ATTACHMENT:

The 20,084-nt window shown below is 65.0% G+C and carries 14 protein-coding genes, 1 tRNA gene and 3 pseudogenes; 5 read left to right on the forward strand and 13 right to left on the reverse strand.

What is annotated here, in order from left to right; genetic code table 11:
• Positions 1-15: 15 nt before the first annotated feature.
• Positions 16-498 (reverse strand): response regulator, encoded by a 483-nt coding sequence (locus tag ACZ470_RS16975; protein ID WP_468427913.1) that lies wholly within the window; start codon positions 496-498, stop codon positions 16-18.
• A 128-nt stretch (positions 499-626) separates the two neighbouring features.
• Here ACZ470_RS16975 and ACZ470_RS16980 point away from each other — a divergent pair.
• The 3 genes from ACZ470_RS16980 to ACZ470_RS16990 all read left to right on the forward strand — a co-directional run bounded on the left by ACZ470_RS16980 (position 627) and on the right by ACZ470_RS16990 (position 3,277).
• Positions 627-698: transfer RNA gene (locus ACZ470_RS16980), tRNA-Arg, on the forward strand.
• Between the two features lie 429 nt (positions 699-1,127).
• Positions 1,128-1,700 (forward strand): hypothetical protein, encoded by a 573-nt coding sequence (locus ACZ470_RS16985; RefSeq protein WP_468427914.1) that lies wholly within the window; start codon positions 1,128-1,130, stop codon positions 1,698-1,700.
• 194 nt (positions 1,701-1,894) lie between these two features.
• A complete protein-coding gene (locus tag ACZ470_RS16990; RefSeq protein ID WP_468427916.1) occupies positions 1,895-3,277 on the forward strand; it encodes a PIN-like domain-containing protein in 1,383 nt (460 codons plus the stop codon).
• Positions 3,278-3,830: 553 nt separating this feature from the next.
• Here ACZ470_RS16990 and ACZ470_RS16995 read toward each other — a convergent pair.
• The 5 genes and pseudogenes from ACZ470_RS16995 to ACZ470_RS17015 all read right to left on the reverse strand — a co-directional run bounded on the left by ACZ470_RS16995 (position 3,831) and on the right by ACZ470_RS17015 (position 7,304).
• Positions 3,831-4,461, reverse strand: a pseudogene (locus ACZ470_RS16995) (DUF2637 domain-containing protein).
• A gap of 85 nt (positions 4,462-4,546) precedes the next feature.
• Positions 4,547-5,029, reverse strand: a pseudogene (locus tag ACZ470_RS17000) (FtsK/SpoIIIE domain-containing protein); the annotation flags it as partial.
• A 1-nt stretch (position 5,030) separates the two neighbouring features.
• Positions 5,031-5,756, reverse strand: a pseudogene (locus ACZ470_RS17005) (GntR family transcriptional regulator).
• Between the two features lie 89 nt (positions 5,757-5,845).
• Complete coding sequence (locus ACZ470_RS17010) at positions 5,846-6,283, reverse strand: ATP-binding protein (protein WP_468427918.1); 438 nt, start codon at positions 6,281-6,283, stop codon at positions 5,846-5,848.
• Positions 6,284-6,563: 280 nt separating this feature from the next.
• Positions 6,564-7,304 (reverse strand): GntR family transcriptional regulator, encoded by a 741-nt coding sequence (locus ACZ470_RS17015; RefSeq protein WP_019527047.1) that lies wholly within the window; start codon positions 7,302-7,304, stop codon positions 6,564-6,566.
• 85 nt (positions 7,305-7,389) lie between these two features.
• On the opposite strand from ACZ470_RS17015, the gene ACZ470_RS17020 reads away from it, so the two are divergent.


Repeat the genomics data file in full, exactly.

The 20,084-nt window shown below is 65.0% G+C and carries 14 protein-coding genes, 1 tRNA gene and 3 pseudogenes; 5 read left to right on the forward strand and 13 right to left on the reverse strand.

What is annotated here, in order from left to right; genetic code table 11:
• Positions 1-15: 15 nt before the first annotated feature.
• Positions 16-498 (reverse strand): response regulator, encoded by a 483-nt coding sequence (locus tag ACZ470_RS16975; protein ID WP_468427913.1) that lies wholly within the window; start codon positions 496-498, stop codon positions 16-18.
• A 128-nt stretch (positions 499-626) separates the two neighbouring features.
• Here ACZ470_RS16975 and ACZ470_RS16980 point away from each other — a divergent pair.
• The 3 genes from ACZ470_RS16980 to ACZ470_RS16990 all read left to right on the forward strand — a co-directional run bounded on the left by ACZ470_RS16980 (position 627) and on the right by ACZ470_RS16990 (position 3,277).
• Positions 627-698: transfer RNA gene (locus ACZ470_RS16980), tRNA-Arg, on the forward strand.
• Between the two features lie 429 nt (positions 699-1,127).
• Positions 1,128-1,700 (forward strand): hypothetical protein, encoded by a 573-nt coding sequence (locus ACZ470_RS16985; RefSeq protein WP_468427914.1) that lies wholly within the window; start codon positions 1,128-1,130, stop codon positions 1,698-1,700.
• 194 nt (positions 1,701-1,894) lie between these two features.
• A complete protein-coding gene (locus tag ACZ470_RS16990; RefSeq protein ID WP_468427916.1) occupies positions 1,895-3,277 on the forward strand; it encodes a PIN-like domain-containing protein in 1,383 nt (460 codons plus the stop codon).
• Positions 3,278-3,830: 553 nt separating this feature from the next.
• Here ACZ470_RS16990 and ACZ470_RS16995 read toward each other — a convergent pair.
• The 5 genes and pseudogenes from ACZ470_RS16995 to ACZ470_RS17015 all read right to left on the reverse strand — a co-directional run bounded on the left by ACZ470_RS16995 (position 3,831) and on the right by ACZ470_RS17015 (position 7,304).
• Positions 3,831-4,461, reverse strand: a pseudogene (locus ACZ470_RS16995) (DUF2637 domain-containing protein).
• A gap of 85 nt (positions 4,462-4,546) precedes the next feature.
• Positions 4,547-5,029, reverse strand: a pseudogene (locus tag ACZ470_RS17000) (FtsK/SpoIIIE domain-containing protein); the annotation flags it as partial.
• A 1-nt stretch (position 5,030) separates the two neighbouring features.
• Positions 5,031-5,756, reverse strand: a pseudogene (locus ACZ470_RS17005) (GntR family transcriptional regulator).
• Between the two features lie 89 nt (positions 5,757-5,845).
• Complete coding sequence (locus ACZ470_RS17010) at positions 5,846-6,283, reverse strand: ATP-binding protein (protein WP_468427918.1); 438 nt, start codon at positions 6,281-6,283, stop codon at positions 5,846-5,848.
• Positions 6,284-6,563: 280 nt separating this feature from the next.
• Positions 6,564-7,304 (reverse strand): GntR family transcriptional regulator, encoded by a 741-nt coding sequence (locus ACZ470_RS17015; RefSeq protein WP_019527047.1) that lies wholly within the window; start codon positions 7,302-7,304, stop codon positions 6,564-6,566.
• 85 nt (positions 7,305-7,389) lie between these two features.
• On the opposite strand from ACZ470_RS17015, the gene ACZ470_RS17020 reads away from it, so the two are divergent.